Review : BGVP DMS – Next in line



For the nit-pickers and nerdy ones here, I’m giving the specs and technical sheets . For all the others, you can just go to the next page to see how the DMG performs.

Hybrid configuration (Dynamic + Balanced)

The BGVP DMS is powered by a set of seven drivers.

Yes, you read that right: this 150$/€ IEM is getting seven drivers. Six of them are balanced armatures, where the last one is a dynamic unit. As usual, the balanced armatures take care of the highs and mids, where the dynamic driver is dedicated to the lows.

The dynamic unit enjoys a custom-made N52 magnetic circuit + CCAV voice coil and a gold-plated metal shielding shell. That’s a lot of information, but let’s focus on what matters to us: the diaphragm is 10mm wide, so if the sound engineers made the right choices, the BGVP DMS should be able to get us pretty deep bass.

The balanced units are arranged like this :

  • 1x SWFK0-31736, dedicated to the high and ultra-high frequencies
  • 2x DEK-60318, dedicated to the mids and lower mids

All of those are dual-bodied, that’s how the brand can brag about its seven driver configuration. The brand promises us a carefully calibrated frequency response curve with rich vocal details, beautiful and airy high-frequencies and right low frequencies.

Like the BGVP DM7, the DMS uses a 4-Way Crossover / 2-bore system. Each channel carries a part of the frequency range to give a smoother curve: low, medium, high and very high. BGVP inaugurates an all-new setup with Knowles filters (x3) and a patented acoustic damper which should offer the best layering.

The technical sheets are available on Knowles and Sonion website but that’s only half of the truth. We saw many great tweeters with amazing design awfully tuned on disastrous IEMs… Let’s hope that’s not the case here, but from what we saw previously, BGVP never failed us… yet!

3D Printed plate + CNC milled shell

When you think of a seven driver IEM, you imagine an incredible piece of engineering with one person dedicated to the assembly.

That is still the norm for some CIEMs, but when you want to sell your IEM for less than 150$, you have to either make a compromise or be smart. Thankfully, it seems like BGVP chose to be smart.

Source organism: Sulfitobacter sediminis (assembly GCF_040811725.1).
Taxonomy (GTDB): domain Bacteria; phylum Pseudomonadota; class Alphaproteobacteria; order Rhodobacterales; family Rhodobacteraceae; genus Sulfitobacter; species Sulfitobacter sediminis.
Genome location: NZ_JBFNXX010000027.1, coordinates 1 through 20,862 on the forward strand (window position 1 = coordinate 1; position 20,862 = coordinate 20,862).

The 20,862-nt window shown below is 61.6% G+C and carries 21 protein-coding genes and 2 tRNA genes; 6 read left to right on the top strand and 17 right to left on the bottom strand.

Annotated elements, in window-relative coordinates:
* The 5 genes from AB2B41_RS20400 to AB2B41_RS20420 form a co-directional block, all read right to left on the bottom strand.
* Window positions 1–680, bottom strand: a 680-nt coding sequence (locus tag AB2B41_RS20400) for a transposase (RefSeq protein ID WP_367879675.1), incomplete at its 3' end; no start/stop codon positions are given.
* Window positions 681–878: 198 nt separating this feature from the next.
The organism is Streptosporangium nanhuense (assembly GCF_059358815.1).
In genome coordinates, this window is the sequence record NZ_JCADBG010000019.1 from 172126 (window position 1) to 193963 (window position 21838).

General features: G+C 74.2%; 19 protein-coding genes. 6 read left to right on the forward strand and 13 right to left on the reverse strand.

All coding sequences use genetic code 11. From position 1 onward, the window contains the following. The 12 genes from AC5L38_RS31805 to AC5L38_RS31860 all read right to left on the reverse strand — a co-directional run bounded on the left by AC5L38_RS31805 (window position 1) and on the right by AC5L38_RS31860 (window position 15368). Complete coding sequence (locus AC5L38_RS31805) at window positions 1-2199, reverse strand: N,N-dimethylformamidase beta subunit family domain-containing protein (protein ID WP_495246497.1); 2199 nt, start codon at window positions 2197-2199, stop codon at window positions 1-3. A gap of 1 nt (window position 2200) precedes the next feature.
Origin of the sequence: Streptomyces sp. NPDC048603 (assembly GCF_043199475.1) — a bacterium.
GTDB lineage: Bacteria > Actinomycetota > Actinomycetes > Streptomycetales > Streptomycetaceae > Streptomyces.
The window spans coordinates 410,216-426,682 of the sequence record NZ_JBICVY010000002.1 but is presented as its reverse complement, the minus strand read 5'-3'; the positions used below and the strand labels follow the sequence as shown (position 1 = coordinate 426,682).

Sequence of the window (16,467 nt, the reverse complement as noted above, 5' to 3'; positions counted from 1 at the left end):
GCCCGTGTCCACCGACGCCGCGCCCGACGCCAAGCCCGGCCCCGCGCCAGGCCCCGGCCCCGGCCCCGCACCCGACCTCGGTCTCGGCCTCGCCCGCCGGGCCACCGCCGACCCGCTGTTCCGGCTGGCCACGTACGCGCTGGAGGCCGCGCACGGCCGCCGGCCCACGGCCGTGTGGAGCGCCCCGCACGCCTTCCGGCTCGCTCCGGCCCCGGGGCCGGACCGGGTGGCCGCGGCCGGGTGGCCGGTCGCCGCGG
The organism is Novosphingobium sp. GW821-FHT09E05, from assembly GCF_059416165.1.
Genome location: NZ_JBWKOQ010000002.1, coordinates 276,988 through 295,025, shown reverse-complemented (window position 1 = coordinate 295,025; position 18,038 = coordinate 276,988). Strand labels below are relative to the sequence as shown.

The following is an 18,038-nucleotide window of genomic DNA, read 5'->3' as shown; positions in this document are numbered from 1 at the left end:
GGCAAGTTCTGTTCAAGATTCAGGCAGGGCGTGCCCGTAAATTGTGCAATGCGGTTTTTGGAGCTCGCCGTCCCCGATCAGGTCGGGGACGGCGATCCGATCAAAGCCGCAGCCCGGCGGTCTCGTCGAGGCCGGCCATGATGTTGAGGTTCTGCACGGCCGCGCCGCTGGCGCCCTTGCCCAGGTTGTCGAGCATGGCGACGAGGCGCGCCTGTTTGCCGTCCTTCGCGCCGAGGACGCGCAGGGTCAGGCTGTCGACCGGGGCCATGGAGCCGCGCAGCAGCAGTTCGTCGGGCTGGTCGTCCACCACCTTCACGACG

The BGVP DMS combines two modern technologies :

  • CNC milling for the shell. Made of two parts, the main body, and the faceplate, all the other pieces are then tightly encapsulated inside, so human intervention can be kept to the minimum.
  • 3D Printing for the bracket structure. This small piece of plastic holds the seven drivers while acting as a crossover. It’s pretty simple from an outside point of view, but arranging the right piece means taking in to count complex sound modulations. Not so bad for a not-so-famous brand.

Again, BGVP states that the left and right channel error is within 1dB, which is somehow similar to man-made error margins.

Full specs

  • Type : IEM
  • Style : Balanced drivers x6 + dynamic driver x1
  • Crossover : 4 way / 2 tubes
  • Drivers : Knowles / Sonion drivers + composite dynamic diaphragm
  • Socket : MMCX (detachable cables)
  • Cable : 5N 6 core 400 wire OCC + Silver (L-shaped plug)
  • Shell : CNC milled aluminium
  • Frequency response Range : 10Hz – 40kHz
  • Sensitivity : 110dB SPL/mW
  • Impedance : 12 ohms
  • Price : 149$

The review continues on Page Four, after the click HERE or by using the jump below.


A nerdy guy with a passion for audio and gadgets, he likes to combine his DAC and his swiss knife. Even after more than 10 years of experience, Nanotechnos still collects all gear he gets, even his first MPMAN MP3 player. He likes spreadsheets, technical specs and all this amazing(ly boring) numbers. But most of all, he loves music: electro, classical, dubstep, Debussy : the daily playlist.

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